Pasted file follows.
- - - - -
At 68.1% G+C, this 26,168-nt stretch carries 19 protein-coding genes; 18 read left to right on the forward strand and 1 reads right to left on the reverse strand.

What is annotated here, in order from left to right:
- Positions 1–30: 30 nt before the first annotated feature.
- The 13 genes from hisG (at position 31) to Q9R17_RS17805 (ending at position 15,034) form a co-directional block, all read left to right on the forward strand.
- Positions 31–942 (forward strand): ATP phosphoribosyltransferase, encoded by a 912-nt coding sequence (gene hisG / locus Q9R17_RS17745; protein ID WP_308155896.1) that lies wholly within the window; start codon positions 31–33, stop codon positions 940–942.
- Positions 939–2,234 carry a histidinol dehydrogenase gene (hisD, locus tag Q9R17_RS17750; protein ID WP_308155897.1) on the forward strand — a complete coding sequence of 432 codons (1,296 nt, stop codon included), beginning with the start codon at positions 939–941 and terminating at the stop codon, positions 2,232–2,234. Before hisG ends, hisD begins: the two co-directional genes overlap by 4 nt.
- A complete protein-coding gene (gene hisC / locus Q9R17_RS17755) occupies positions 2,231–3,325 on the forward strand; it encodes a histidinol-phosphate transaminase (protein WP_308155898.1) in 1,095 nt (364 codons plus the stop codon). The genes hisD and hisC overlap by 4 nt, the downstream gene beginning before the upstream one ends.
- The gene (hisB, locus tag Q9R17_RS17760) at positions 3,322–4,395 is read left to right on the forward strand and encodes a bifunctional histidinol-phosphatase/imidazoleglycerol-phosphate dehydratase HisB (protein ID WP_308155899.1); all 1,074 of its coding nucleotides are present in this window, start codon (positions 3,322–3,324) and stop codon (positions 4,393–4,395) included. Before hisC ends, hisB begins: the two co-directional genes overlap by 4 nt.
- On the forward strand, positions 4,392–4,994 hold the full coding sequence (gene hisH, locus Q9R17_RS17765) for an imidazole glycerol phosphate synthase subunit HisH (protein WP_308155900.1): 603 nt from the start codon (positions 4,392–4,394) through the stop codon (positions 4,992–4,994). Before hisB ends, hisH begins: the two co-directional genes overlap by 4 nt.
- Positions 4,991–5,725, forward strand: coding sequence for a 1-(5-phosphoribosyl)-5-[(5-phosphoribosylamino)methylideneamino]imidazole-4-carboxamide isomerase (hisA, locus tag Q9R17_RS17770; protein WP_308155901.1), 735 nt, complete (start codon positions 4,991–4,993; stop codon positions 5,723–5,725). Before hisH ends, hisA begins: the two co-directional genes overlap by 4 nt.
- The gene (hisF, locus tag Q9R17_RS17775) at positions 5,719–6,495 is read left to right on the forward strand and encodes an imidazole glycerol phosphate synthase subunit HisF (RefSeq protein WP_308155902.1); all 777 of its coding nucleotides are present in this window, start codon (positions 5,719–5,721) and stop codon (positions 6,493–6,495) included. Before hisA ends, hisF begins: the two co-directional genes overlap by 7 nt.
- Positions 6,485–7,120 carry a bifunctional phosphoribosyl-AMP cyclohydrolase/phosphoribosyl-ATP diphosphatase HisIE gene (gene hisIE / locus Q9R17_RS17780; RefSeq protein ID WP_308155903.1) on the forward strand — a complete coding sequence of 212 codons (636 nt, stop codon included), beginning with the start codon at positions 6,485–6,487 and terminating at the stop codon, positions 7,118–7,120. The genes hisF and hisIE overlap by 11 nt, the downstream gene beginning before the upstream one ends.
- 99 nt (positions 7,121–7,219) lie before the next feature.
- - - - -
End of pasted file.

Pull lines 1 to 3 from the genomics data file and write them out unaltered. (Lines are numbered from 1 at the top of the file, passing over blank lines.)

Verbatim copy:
At 68.1% G+C, this 26,168-nt stretch carries 19 protein-coding genes; 18 read left to right on the forward strand and 1 reads right to left on the reverse strand.

What is annotated here, in order from left to right:
- Positions 1–30: 30 nt before the first annotated feature.